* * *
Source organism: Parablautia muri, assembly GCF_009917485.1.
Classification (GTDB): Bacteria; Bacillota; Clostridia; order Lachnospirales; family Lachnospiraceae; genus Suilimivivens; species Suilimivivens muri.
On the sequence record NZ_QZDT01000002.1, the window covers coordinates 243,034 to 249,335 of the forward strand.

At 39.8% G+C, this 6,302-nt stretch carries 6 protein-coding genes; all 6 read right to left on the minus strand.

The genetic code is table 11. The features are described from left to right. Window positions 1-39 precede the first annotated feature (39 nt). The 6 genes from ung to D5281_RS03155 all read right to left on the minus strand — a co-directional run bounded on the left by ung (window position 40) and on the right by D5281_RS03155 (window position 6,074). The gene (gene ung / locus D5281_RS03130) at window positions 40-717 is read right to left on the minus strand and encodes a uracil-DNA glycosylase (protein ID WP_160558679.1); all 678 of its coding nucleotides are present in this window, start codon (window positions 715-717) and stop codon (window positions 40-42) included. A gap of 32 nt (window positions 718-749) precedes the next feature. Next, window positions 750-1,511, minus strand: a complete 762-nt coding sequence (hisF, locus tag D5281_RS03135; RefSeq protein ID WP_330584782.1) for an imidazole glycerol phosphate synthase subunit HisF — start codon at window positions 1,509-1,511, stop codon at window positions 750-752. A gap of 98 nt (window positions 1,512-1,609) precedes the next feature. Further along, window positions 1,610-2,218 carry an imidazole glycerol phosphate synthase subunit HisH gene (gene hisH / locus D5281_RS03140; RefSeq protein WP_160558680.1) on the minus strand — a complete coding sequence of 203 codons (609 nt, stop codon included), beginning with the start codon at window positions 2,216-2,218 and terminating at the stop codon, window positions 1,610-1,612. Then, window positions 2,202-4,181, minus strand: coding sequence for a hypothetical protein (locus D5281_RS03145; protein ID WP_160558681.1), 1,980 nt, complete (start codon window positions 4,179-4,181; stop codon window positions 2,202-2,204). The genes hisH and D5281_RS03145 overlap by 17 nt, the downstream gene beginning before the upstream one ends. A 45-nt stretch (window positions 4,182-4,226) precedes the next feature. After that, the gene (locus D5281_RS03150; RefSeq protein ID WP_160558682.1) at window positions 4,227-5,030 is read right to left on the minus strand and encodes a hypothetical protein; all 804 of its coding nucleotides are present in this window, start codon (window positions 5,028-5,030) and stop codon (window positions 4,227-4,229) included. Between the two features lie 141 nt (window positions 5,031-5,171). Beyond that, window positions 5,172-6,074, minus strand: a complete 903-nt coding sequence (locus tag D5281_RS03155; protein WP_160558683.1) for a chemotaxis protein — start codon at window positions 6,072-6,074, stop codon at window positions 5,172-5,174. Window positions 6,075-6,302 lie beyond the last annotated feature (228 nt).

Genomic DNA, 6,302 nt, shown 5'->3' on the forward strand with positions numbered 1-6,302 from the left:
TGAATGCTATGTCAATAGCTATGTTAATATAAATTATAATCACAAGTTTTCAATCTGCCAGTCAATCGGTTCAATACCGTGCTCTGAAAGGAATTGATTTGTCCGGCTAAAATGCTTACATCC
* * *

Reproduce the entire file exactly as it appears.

Source organism: Parablautia muri, assembly GCF_009917485.1.
Classification (GTDB): Bacteria; Bacillota; Clostridia; order Lachnospirales; family Lachnospiraceae; genus Suilimivivens; species Suilimivivens muri.
On the sequence record NZ_QZDT01000002.1, the window covers coordinates 243,034 to 249,335 of the forward strand.

At 39.8% G+C, this 6,302-nt stretch carries 6 protein-coding genes; all 6 read right to left on the minus strand.

The genetic code is table 11. The features are described from left to right. Window positions 1-39 precede the first annotated feature (39 nt). The 6 genes from ung to D5281_RS03155 all read right to left on the minus strand — a co-directional run bounded on the left by ung (window position 40) and on the right by D5281_RS03155 (window position 6,074). The gene (gene ung / locus D5281_RS03130) at window positions 40-717 is read right to left on the minus strand and encodes a uracil-DNA glycosylase (protein ID WP_160558679.1); all 678 of its coding nucleotides are present in this window, start codon (window positions 715-717) and stop codon (window positions 40-42) included. A gap of 32 nt (window positions 718-749) precedes the next feature. Next, window positions 750-1,511, minus strand: a complete 762-nt coding sequence (hisF, locus tag D5281_RS03135; RefSeq protein ID WP_330584782.1) for an imidazole glycerol phosphate synthase subunit HisF — start codon at window positions 1,509-1,511, stop codon at window positions 750-752. A gap of 98 nt (window positions 1,512-1,609) precedes the next feature. Further along, window positions 1,610-2,218 carry an imidazole glycerol phosphate synthase subunit HisH gene (gene hisH / locus D5281_RS03140; RefSeq protein WP_160558680.1) on the minus strand — a complete coding sequence of 203 codons (609 nt, stop codon included), beginning with the start codon at window positions 2,216-2,218 and terminating at the stop codon, window positions 1,610-1,612. Then, window positions 2,202-4,181, minus strand: coding sequence for a hypothetical protein (locus D5281_RS03145; protein ID WP_160558681.1), 1,980 nt, complete (start codon window positions 4,179-4,181; stop codon window positions 2,202-2,204). The genes hisH and D5281_RS03145 overlap by 17 nt, the downstream gene beginning before the upstream one ends. A 45-nt stretch (window positions 4,182-4,226) precedes the next feature. After that, the gene (locus D5281_RS03150; RefSeq protein ID WP_160558682.1) at window positions 4,227-5,030 is read right to left on the minus strand and encodes a hypothetical protein; all 804 of its coding nucleotides are present in this window, start codon (window positions 5,028-5,030) and stop codon (window positions 4,227-4,229) included. Between the two features lie 141 nt (window positions 5,031-5,171). Beyond that, window positions 5,172-6,074, minus strand: a complete 903-nt coding sequence (locus tag D5281_RS03155; protein WP_160558683.1) for a chemotaxis protein — start codon at window positions 6,072-6,074, stop codon at window positions 5,172-5,174. Window positions 6,075-6,302 lie beyond the last annotated feature (228 nt).

Genomic DNA, 6,302 nt, shown 5'->3' on the forward strand with positions numbered 1-6,302 from the left:
TGAATGCTATGTCAATAGCTATGTTAATATAAATTATAATCACAAGTTTTCAATCTGCCAGTCAATCGGTTCAATACCGTGCTCTGAAAGGAATTGATTTGTCCGGCTAAAATGCTTACATCC